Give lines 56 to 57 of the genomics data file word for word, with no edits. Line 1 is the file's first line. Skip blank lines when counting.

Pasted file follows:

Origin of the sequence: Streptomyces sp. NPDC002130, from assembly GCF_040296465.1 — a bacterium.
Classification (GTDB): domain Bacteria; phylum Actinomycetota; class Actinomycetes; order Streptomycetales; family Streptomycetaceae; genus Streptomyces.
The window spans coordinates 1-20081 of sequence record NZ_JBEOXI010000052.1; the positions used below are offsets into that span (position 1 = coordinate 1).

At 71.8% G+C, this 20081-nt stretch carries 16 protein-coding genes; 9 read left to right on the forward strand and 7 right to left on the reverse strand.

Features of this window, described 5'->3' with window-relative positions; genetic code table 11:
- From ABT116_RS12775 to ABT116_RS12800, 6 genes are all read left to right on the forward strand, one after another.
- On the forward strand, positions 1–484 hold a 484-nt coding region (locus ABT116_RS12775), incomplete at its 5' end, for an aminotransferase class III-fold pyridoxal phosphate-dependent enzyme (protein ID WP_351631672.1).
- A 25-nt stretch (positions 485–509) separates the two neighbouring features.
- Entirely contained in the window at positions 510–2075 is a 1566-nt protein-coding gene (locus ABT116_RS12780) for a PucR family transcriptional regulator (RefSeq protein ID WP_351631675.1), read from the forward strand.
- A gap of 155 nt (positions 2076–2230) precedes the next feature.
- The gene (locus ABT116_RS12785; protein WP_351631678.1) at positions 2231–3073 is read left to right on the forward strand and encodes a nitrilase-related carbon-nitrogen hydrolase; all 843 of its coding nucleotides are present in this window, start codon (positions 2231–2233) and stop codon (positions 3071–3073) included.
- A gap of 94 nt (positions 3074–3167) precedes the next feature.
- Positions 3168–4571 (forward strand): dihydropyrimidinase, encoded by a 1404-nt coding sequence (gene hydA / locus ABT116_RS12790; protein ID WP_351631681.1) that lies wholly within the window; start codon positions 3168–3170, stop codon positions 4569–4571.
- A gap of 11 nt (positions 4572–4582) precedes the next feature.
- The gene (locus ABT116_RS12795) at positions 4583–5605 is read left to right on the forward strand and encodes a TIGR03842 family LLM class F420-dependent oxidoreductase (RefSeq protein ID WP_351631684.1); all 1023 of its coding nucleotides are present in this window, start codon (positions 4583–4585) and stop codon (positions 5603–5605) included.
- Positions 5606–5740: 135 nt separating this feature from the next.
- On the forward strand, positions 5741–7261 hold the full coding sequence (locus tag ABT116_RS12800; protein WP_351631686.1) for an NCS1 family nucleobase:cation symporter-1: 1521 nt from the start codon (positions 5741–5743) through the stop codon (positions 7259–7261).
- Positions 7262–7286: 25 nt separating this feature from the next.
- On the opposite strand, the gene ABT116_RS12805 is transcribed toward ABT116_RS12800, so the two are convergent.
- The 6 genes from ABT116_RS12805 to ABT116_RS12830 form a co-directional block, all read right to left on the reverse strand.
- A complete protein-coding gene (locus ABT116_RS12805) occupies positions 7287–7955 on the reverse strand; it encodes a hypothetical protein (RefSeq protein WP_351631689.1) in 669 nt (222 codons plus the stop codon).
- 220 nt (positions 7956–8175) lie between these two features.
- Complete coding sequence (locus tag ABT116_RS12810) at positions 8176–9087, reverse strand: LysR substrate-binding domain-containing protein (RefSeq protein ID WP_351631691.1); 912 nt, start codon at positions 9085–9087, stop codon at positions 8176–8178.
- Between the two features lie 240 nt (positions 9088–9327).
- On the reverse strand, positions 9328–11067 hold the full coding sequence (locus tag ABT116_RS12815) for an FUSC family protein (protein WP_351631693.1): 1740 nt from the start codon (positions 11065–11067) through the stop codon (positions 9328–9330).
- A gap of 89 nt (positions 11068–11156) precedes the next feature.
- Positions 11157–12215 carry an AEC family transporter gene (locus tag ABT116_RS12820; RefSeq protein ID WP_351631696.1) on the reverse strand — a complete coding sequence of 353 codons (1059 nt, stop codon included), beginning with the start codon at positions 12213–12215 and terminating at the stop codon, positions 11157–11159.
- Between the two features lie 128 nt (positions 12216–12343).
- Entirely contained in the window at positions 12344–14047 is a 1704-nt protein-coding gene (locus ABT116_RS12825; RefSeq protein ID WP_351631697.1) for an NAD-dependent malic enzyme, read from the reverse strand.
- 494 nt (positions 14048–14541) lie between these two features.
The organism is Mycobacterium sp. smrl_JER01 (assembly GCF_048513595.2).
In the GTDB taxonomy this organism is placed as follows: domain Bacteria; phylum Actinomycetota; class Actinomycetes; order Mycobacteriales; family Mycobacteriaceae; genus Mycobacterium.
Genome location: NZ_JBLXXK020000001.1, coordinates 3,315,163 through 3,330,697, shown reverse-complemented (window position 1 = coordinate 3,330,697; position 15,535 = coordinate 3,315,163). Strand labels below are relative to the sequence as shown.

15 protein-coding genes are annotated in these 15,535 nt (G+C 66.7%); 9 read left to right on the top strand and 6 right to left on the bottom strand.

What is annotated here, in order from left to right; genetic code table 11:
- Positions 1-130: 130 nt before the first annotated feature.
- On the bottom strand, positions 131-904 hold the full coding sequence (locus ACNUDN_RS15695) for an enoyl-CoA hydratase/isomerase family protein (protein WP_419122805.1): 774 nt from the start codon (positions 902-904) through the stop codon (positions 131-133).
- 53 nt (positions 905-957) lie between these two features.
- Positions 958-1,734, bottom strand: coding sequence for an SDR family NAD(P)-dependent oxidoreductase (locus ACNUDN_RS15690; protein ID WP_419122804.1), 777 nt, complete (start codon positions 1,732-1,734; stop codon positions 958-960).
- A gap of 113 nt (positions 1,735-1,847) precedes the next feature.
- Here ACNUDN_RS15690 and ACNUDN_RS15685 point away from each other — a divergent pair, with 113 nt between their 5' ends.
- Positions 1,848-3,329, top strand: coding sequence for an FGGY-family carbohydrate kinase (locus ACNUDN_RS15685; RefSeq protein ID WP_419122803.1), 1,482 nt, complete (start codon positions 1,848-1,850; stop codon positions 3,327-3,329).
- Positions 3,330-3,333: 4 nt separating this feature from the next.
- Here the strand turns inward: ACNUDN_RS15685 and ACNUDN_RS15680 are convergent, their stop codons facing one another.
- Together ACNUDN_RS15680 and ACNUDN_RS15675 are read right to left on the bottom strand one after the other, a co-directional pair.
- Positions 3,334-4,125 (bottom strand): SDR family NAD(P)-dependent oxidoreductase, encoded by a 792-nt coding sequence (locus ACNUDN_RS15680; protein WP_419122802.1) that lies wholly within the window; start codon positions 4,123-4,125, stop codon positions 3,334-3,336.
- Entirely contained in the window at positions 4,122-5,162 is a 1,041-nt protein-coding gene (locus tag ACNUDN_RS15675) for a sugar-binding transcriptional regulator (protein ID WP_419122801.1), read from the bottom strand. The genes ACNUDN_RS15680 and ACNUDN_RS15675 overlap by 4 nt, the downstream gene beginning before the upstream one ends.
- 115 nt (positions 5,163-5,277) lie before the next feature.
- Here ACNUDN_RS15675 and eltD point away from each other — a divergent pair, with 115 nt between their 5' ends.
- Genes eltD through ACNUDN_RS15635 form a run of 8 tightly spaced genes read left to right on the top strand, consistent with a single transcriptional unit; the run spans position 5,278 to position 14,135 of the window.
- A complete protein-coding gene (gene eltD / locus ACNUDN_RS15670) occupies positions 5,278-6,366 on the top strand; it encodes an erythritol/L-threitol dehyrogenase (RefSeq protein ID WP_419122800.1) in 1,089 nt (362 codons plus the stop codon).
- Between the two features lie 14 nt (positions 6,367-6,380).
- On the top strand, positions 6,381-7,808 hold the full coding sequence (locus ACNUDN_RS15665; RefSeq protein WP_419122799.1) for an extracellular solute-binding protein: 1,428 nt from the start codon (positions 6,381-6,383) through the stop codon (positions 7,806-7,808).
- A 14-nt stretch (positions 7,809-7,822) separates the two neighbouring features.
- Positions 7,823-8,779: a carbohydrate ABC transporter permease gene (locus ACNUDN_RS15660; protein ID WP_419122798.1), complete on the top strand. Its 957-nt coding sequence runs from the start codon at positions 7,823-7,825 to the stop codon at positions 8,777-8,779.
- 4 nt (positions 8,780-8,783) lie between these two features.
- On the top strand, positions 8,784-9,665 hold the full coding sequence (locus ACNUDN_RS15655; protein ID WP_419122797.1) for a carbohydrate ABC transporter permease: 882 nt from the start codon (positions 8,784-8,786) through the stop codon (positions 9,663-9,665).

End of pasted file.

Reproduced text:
- 4 nt (positions 8,780-8,783) lie between these two features.
- On the top strand, positions 8,784-9,665 hold the full coding sequence (locus ACNUDN_RS15655; protein ID WP_419122797.1) for a carbohydrate ABC transporter permease: 882 nt from the start codon (positions 8,784-8,786) through the stop codon (positions 9,663-9,665).